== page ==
Blog Global Health Center

Reflections on the 2019 International Emory Global Health Case Competition

Written by Aishwarya Nagar, MPH ’19 at the Brown School and members of the competition cohort

A group of Washington University in St. Louis students recently participated in the 2019 International Emory Global Health Case Competition organized by Emory University in Atlanta, Georgia. This renowned case competition brought together students from multiple universities and disciplines to develop innovative solutions to a contemporary global health problem.

This year’s case challenged participants to implement innovative hurricane disaster preparedness strategies in a changing global climate from the perspective of the Dominican Republic, Japan, Madagascar, Mexico, or the Philippines.

I had the distinct pleasure of leading Washington University’s interdisciplinary team, which consisted of five outstanding graduate and undergraduate students representing the Brown School (Kate MacLachlan & myself, MPH Global Health), Arts & Sciences (Danni Yang, BA in Economics & Helene Jow, BA in International and Area Studies), and Olin Business School (Ruby Varghese, MBA/MPH).

Our team was selected from winners and first runners-up from the 2018 Global Injustice Case Competition, and from recommendations provided by specific faculty and staff. The Global Health Center at the Institute for Public Health supported and sponsored our group’s participation in this prestigious case competition, where we were competing against 30 American, Canadian, and Australian universities.

All teams delivered a 15-minute pitch of their proposal during the first round, and winners from each country group presented again for the second round. Prior to presenting, teams spent a “Working Day” together to refine their pitch and work with a case advisor on perfecting their proposal. Our team was tasked with devising a hurricane disaster preparedness proposal for Mexico, which already has an impressive centralized disaster response system.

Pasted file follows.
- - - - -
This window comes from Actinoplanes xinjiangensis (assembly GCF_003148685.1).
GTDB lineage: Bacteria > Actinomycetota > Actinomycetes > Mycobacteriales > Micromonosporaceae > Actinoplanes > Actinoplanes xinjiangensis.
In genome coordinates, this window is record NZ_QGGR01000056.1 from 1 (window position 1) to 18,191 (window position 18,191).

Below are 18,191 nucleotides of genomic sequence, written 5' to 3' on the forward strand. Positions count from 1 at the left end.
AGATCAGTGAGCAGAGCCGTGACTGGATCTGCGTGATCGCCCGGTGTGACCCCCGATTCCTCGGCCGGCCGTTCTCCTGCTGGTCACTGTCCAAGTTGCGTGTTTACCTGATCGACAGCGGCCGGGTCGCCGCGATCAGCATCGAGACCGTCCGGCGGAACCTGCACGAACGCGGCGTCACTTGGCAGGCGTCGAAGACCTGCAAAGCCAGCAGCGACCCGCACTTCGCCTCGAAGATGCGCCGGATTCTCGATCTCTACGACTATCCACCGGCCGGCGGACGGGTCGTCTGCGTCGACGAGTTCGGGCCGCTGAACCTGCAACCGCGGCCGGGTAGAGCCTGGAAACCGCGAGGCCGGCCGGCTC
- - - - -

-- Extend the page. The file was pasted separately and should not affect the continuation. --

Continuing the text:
We proposed establishing a comprehensive local-level network of super-promotores (akin to lay community health workers) with the aim of targeting vulnerable populations, mainstreaming gender equity and indigenous rights, and targeting all stages of the disaster response & management cycle. Our proposal incorporated task shifting, low-tech innovations, cross-sectoral public-private partnerships, capacity building, social and infrastructural resilience, One Health perspectives, and other best practices found in global health. It also made liberal use of puns, much to the delight of our judges.

Although our team did not progress into the final round, we were tremendously proud of our proposal. It represented what we envision as the future of global health: transdisciplinary, evidence-based, and equity-driven. Opportunities like this competition are an excellent way to engage emerging young professionals through a platform that promotes creativity and critical thinking in a transdisciplinary setting. Two members of my team share their reflection on the experience:

“As an undergraduate student, the opportunity to participate in the Emory Global Health Case Competition (EGHCC) was an invaluable way to network with leaders in public health and learn about all of the different industries that contribute to healthcare and disaster relief management. I enjoyed working with fellow WashU students from different backgrounds and schools. For me, EGHCC highlighted the importance of having these interdisciplinary voices at the table when moving forward in public health” – Danni Yang

“Coming from WashU’s MBA program, Emory’s Global Health Case Competition was an important lesson in interdisciplinary collaboration. Formulating solutions to complex issues, such as disaster relief across nations, takes an entire village (no pun intended) comprised of not only emergency managers but also data scientists, accountants, and everyday community members. Although I am primarily surrounded by business students at Olin, Emory’s Global Health Case competition reminded me of the value that lies in interprofessional communication.”

Ruby Varghese

The organizers should also be commended for their excellence in putting together an event of this magnitude, and for integrating so many local public health leaders as judges and case advisors. While case competitions are already action-packed, there is something exhilarating about solving complex global health issues across the street from the Centers for Disease Control and Prevention (CDC).

Our team deeply appreciates all the support we received from the Office of the Provost, the Institute for Public Health’s Global Health Center and Brown School, in pursuing this exciting opportunity. I look forward to seeing future generations of Washington University students participating in this case competition and bringing home that comically large winner’s check!